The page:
The presence of strings results in anisotropy in the space time, though strings are not observable in the present epoch. Unlike domain walls and monopoles, strings cause no harm (to the cosmological models) but rather can lead to very interesting astrophysical consequences. The string gas cosmology will lead to a dynamical evolution of the early universe, very different from what is obtained in standard and inflationary cosmology and can already be seen by combining the basic ingredients from string theory discussed so far. As the radius of a cloud of strings decreases from an initially large value which maintains thermal equilibrium, the temperature first rises as in standard cosmology since the occupied string states (the momentum modes) get heavier. However, as the temperature approaches the Hagedorn temperature, the energy begins to flow into the oscillatory modes and the increase in temperature levels off. As the radius decreases below the string scale, the temperature begins to decrease as the energy begins to flow into the winding modes whose energy decreases as the radius decreases.

Brans-Dicke theory has been studied by several researchers in different contexts. Johri and Desikan [5] obtained Brans-Dicke cosmological models with constant deceleration parameter in the presence of particle creation. Ram and Singh [6] studied the effect of time dependent bulk viscosity on the radiation of Friedmann models with zero curvature in BD theory. Singh and Beesham [7] studied the effect of bulk viscosity on the evolution of the spatially flat Friedmann-Lemaitre-Robertson-Walker models in the context of open thermodynamical systems, which allow for particle creation, analyzed within the framework of BD theory. Reddy et al. [8] discussed the homogeneous axially symmetric Bianchi type-I radiating cosmological model with negative constant deceleration parameter in BD scalar-tensor theory gravitation. Spatially homogeneous and anisotropic Bianchi type-I (BI) model is used to study the possible effects of anisotropy in the early universe [9, 10]. Some people [1113] have constructed cosmological models by using anisotropic fluid and BI universe. Recently, this model has been studied in the presence of binary mixture of the perfect fluid and the DE [14]. Sharif and Kausar [15, 16] have discussed dynamics of the universe with anisotropic fluid and Bianchi models in gravity. Some exact BI solutions have also been investigated in this modified theory [1720].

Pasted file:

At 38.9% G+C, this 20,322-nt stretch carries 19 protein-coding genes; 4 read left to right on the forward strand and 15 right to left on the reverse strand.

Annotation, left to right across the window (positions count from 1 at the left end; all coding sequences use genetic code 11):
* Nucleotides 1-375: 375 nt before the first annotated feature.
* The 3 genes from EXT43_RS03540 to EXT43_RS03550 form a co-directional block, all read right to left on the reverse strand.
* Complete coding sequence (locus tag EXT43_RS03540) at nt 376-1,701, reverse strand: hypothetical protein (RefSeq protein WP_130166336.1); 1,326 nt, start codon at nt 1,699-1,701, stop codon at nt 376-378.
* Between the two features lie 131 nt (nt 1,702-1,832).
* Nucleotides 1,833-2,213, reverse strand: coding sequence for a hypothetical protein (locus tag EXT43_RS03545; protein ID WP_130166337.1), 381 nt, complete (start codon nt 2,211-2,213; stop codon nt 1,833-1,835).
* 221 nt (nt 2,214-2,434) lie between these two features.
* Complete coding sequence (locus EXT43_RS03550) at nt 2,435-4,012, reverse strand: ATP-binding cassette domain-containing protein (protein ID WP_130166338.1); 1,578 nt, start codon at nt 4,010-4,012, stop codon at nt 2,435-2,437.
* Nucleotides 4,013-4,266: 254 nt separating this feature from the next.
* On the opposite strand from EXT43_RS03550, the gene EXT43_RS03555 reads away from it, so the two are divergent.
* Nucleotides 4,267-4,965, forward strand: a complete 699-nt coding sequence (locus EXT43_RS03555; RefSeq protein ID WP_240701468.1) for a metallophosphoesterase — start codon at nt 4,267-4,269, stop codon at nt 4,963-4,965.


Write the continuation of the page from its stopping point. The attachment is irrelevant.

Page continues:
In this paper, we consider a spatially homogeneous and anisotropic LRS Bianchi type-I cosmological model in Brans-Dicke scalar-tensor theory of gravitation in the presence of cosmic string source. Some physical properties of the model are also discussed. The resulting cosmological model can be considered as an analogue of inflationary model in Brans-Dicke string cosmology.

2. Metric and Field Equations